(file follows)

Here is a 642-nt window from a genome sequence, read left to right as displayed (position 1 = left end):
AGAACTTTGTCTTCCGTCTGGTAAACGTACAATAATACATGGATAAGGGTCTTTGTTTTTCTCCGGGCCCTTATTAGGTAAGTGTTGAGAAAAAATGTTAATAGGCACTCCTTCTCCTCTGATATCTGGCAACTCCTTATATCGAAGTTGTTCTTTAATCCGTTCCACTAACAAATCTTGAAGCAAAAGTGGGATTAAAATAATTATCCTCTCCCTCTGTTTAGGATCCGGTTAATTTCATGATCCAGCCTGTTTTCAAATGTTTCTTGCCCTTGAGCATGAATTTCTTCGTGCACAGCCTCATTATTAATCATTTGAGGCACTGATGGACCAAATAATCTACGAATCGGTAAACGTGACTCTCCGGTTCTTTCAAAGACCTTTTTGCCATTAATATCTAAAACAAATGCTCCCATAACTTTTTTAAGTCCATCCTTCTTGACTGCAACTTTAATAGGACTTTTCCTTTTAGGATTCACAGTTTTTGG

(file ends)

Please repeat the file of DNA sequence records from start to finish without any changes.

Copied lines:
Here is a 642-nt window from a genome sequence, read left to right as displayed (position 1 = left end):
AGAACTTTGTCTTCCGTCTGGTAAACGTACAATAATACATGGATAAGGGTCTTTGTTTTTCTCCGGGCCCTTATTAGGTAAGTGTTGAGAAAAAATGTTAATAGGCACTCCTTCTCCTCTGATATCTGGCAACTCCTTATATCGAAGTTGTTCTTTAATCCGTTCCACTAACAAATCTTGAAGCAAAAGTGGGATTAAAATAATTATCCTCTCCCTCTGTTTAGGATCCGGTTAATTTCATGATCCAGCCTGTTTTCAAATGTTTCTTGCCCTTGAGCATGAATTTCTTCGTGCACAGCCTCATTATTAATCATTTGAGGCACTGATGGACCAAATAATCTACGAATCGGTAAACGTGACTCTCCGGTTCTTTCAAAGACCTTTTTGCCATTAATATCTAAAACAAATGCTCCCATAACTTTTTTAAGTCCATCCTTCTTGACTGCAACTTTAATAGGACTTTTCCTTTTAGGATTCACAGTTTTTGG